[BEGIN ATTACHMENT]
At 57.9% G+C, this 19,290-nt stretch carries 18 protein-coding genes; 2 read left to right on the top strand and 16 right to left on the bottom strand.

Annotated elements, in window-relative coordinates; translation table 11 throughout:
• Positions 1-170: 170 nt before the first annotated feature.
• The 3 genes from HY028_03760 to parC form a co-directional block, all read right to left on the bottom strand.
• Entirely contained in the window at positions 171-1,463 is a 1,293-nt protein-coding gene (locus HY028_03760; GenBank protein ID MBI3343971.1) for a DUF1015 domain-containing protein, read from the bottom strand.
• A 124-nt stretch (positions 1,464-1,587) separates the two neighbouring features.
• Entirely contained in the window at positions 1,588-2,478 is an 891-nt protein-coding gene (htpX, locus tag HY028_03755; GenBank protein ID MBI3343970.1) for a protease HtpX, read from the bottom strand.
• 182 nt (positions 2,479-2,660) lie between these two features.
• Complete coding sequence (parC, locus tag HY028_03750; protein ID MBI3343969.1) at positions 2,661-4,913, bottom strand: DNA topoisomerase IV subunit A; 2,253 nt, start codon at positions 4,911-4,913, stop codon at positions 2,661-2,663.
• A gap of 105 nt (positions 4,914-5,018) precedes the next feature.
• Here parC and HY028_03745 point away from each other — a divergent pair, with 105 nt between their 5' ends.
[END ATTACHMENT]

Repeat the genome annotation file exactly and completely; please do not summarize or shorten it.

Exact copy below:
At 57.9% G+C, this 19,290-nt stretch carries 18 protein-coding genes; 2 read left to right on the top strand and 16 right to left on the bottom strand.

Annotated elements, in window-relative coordinates; translation table 11 throughout:
• Positions 1-170: 170 nt before the first annotated feature.
• The 3 genes from HY028_03760 to parC form a co-directional block, all read right to left on the bottom strand.
• Entirely contained in the window at positions 171-1,463 is a 1,293-nt protein-coding gene (locus HY028_03760; GenBank protein ID MBI3343971.1) for a DUF1015 domain-containing protein, read from the bottom strand.
• A 124-nt stretch (positions 1,464-1,587) separates the two neighbouring features.
• Entirely contained in the window at positions 1,588-2,478 is an 891-nt protein-coding gene (htpX, locus tag HY028_03755; GenBank protein ID MBI3343970.1) for a protease HtpX, read from the bottom strand.
• 182 nt (positions 2,479-2,660) lie between these two features.
• Complete coding sequence (parC, locus tag HY028_03750; protein ID MBI3343969.1) at positions 2,661-4,913, bottom strand: DNA topoisomerase IV subunit A; 2,253 nt, start codon at positions 4,911-4,913, stop codon at positions 2,661-2,663.
• A gap of 105 nt (positions 4,914-5,018) precedes the next feature.
• Here parC and HY028_03745 point away from each other — a divergent pair, with 105 nt between their 5' ends.